Finally, in Fiscal Year 1975 we funded four Part B projects whose purpose is to train parent committees. These projects are being conducted by the Coalition of Indian Controlled School Boards, the Northern Cheyenne Tribe, the Sisseton Wahpeton Sioux Tribe, and Indian Education Training of Albuquerque, New Mexico. The total funding level for these projects is approximately $290,000.
With respect to the last part of your question, dealing with Federal support of parent committees, in accordance with the DHEW, USOE General Provisions for Program Administration, Title IV funds are also made available to parent committees for such purposes as mileage to and from meetings, baby sitting reimbursement and travel expenses to attend USOE-sponsored conferences.
Queston 3. What is your office doing to promote Indian controlled schools? Answer. The Office of Indian Education provides three services to Indian controlled schools: financial support through the Part A 10 percent setaside for nonpublic schools districts, direct Part B financial assistance, and technical assistance through a Part B grant to the Coalition of Indian Controlled School Boards. Financial support offered to Indian controlled schools helps defray the costs of meeting the special educational needs of Indian children attending these schools, and is not usually intended to be basic support. Part A, non-LEA support in Fiscal Year 1975 was $2,272,727 and direct Part B support to Indian controlled schools was $730,881 and included seven projects. The purpose of the Coalition grant is to provide legal and technical assistance to Indian controlled schools that may encounter difficulties in operating their systems.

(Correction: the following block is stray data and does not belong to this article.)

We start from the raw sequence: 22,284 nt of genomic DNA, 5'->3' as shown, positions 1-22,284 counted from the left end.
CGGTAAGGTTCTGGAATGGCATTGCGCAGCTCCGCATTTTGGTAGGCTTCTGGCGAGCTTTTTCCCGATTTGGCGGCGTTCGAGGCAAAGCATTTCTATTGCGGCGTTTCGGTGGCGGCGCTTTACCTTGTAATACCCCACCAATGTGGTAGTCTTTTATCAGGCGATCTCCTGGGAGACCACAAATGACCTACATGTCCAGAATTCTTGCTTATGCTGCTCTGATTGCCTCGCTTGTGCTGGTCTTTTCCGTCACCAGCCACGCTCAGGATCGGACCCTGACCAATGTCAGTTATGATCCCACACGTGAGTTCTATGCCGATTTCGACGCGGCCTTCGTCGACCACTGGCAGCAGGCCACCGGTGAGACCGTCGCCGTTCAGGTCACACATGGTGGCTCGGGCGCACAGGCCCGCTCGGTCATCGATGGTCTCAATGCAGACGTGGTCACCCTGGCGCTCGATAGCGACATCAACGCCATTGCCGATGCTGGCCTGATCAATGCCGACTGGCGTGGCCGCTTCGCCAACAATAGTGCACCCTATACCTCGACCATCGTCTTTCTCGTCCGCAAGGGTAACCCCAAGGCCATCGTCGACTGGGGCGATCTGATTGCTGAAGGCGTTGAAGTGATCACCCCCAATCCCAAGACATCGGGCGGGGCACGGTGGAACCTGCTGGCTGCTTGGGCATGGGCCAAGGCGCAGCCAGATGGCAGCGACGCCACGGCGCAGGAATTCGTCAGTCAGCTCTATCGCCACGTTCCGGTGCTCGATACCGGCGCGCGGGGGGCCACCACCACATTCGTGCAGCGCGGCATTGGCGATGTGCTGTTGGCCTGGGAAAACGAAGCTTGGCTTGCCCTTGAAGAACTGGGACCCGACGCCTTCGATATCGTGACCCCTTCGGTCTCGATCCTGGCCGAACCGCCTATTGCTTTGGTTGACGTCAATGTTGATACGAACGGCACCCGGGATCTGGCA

ROLE OF THE OFFICE OF INDIAN EDUCATION
Question 1. Do you believe the Office of Indian Education should perform an advocacy function for Indians within the Office of Education?
Answer. Yes, we definitely believe we have a very important role to play as an advocate for Indians within the USOE. With the possible exception of certain provisions of Impact Aid, the Indian Education Act is the single program targeting funds directly to Indians, because they are Indian. For example, although Title I of the Elementary and Secondary Education Act provides funding to many Indian children, it does so on the basis of their inclusion as a member of an economically disadvantaged group. Consequently, the Title I thrust, as with the thrust of other USOE programs, is not directed toward a single minority group, but instead has focused on a particular set of educational problems. The administrative mechanism of the Indian Education Act can focus on the unique set of educational problems of Indian children and that capability places the Office of Indian Education in a unique position to act as an advocate for Indians.